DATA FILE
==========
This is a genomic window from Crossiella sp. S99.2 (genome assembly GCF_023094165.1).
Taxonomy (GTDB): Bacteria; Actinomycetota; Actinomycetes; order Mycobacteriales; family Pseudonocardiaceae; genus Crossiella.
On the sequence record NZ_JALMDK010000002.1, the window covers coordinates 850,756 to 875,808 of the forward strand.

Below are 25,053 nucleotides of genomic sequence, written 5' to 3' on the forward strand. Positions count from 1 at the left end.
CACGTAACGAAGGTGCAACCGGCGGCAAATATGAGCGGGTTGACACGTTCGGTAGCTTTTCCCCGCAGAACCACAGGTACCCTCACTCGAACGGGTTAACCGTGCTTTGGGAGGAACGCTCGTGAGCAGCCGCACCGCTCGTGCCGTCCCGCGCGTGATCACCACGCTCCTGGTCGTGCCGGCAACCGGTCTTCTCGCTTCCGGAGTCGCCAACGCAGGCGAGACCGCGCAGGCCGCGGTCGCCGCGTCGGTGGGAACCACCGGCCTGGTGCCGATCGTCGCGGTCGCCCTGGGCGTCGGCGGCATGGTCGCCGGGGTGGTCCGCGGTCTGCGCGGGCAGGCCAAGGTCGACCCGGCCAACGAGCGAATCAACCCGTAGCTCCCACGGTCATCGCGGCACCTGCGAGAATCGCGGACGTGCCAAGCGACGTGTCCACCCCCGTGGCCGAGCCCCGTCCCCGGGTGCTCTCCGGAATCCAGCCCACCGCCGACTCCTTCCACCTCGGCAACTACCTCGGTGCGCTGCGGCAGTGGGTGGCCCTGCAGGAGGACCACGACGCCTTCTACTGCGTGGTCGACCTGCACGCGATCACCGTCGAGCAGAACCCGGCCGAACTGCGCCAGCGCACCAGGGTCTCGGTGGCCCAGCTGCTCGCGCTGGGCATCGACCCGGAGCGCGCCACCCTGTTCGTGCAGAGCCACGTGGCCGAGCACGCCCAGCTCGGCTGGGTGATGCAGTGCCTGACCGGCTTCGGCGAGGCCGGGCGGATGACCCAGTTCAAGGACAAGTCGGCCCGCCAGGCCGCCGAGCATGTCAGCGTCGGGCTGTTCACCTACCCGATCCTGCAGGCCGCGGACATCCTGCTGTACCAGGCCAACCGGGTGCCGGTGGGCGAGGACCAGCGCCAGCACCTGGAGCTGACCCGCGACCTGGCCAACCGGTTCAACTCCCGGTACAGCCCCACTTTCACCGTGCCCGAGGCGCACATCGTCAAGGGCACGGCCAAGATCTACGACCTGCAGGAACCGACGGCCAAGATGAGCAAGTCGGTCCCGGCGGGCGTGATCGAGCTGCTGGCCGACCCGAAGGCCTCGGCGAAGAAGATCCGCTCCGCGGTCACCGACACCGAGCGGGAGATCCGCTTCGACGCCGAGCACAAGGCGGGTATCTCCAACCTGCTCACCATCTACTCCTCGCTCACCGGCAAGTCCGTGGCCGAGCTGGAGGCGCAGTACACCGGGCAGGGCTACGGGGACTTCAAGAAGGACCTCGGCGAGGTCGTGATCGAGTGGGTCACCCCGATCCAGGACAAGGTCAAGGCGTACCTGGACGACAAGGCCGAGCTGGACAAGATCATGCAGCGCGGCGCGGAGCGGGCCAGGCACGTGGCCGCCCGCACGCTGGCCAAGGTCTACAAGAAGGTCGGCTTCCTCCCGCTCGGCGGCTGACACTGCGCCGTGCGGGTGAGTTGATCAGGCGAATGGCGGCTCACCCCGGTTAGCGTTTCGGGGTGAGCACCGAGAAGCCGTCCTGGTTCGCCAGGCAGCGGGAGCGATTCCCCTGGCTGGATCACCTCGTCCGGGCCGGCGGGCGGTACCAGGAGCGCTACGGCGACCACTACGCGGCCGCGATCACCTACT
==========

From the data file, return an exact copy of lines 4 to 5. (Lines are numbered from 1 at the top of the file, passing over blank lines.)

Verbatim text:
Below are 25,053 nucleotides of genomic sequence, written 5' to 3' on the forward strand. Positions count from 1 at the left end.
CACGTAACGAAGGTGCAACCGGCGGCAAATATGAGCGGGTTGACACGTTCGGTAGCTTTTCCCCGCAGAACCACAGGTACCCTCACTCGAACGGGTTAACCGTGCTTTGGGAGGAACGCTCGTGAGCAGCCGCACCGCTCGTGCCGTCCCGCGCGTGATCACCACGCTCCTGGTCGTGCCGGCAACCGGTCTTCTCGCTTCCGGAGTCGCCAACGCAGGCGAGACCGCGCAGGCCGCGGTCGCCGCGTCGGTGGGAACCACCGGCCTGGTGCCGATCGTCGCGGTCGCCCTGGGCGTCGGCGGCATGGTCGCCGGGGTGGTCCGCGGTCTGCGCGGGCAGGCCAAGGTCGACCCGGCCAACGAGCGAATCAACCCGTAGCTCCCACGGTCATCGCGGCACCTGCGAGAATCGCGGACGTGCCAAGCGACGTGTCCACCCCCGTGGCCGAGCCCCGTCCCCGGGTGCTCTCCGGAATCCAGCCCACCGCCGACTCCTTCCACCTCGGCAACTACCTCGGTGCGCTGCGGCAGTGGGTGGCCCTGCAGGAGGACCACGACGCCTTCTACTGCGTGGTCGACCTGCACGCGATCACCGTCGAGCAGAACCCGGCCGAACTGCGCCAGCGCACCAGGGTCTCGGTGGCCCAGCTGCTCGCGCTGGGCATCGACCCGGAGCGCGCCACCCTGTTCGTGCAGAGCCACGTGGCCGAGCACGCCCAGCTCGGCTGGGTGATGCAGTGCCTGACCGGCTTCGGCGAGGCCGGGCGGATGACCCAGTTCAAGGACAAGTCGGCCCGCCAGGCCGCCGAGCATGTCAGCGTCGGGCTGTTCACCTACCCGATCCTGCAGGCCGCGGACATCCTGCTGTACCAGGCCAACCGGGTGCCGGTGGGCGAGGACCAGCGCCAGCACCTGGAGCTGACCCGCGACCTGGCCAACCGGTTCAACTCCCGGTACAGCCCCACTTTCACCGTGCCCGAGGCGCACATCGTCAAGGGCACGGCCAAGATCTACGACCTGCAGGAACCGACGGCCAAGATGAGCAAGTCGGTCCCGGCGGGCGTGATCGAGCTGCTGGCCGACCCGAAGGCCTCGGCGAAGAAGATCCGCTCCGCGGTCACCGACACCGAGCGGGAGATCCGCTTCGACGCCGAGCACAAGGCGGGTATCTCCAACCTGCTCACCATCTACTCCTCGCTCACCGGCAAGTCCGTGGCCGAGCTGGAGGCGCAGTACACCGGGCAGGGCTACGGGGACTTCAAGAAGGACCTCGGCGAGGTCGTGATCGAGTGGGTCACCCCGATCCAGGACAAGGTCAAGGCGTACCTGGACGACAAGGCCGAGCTGGACAAGATCATGCAGCGCGGCGCGGAGCGGGCCAGGCACGTGGCCGCCCGCACGCTGGCCAAGGTCTACAAGAAGGTCGGCTTCCTCCCGCTCGGCGGCTGACACTGCGCCGTGCGGGTGAGTTGATCAGGCGAATGGCGGCTCACCCCGGTTAGCGTTTCGGGGTGAGCACCGAGAAGCCGTCCTGGTTCGCCAGGCAGCGGGAGCGATTCCCCTGGCTGGATCACCTCGTCCGGGCCGGCGGGCGGTACCAGGAGCGCTACGGCGACCACTACGCGGCCGCGATCACCTACT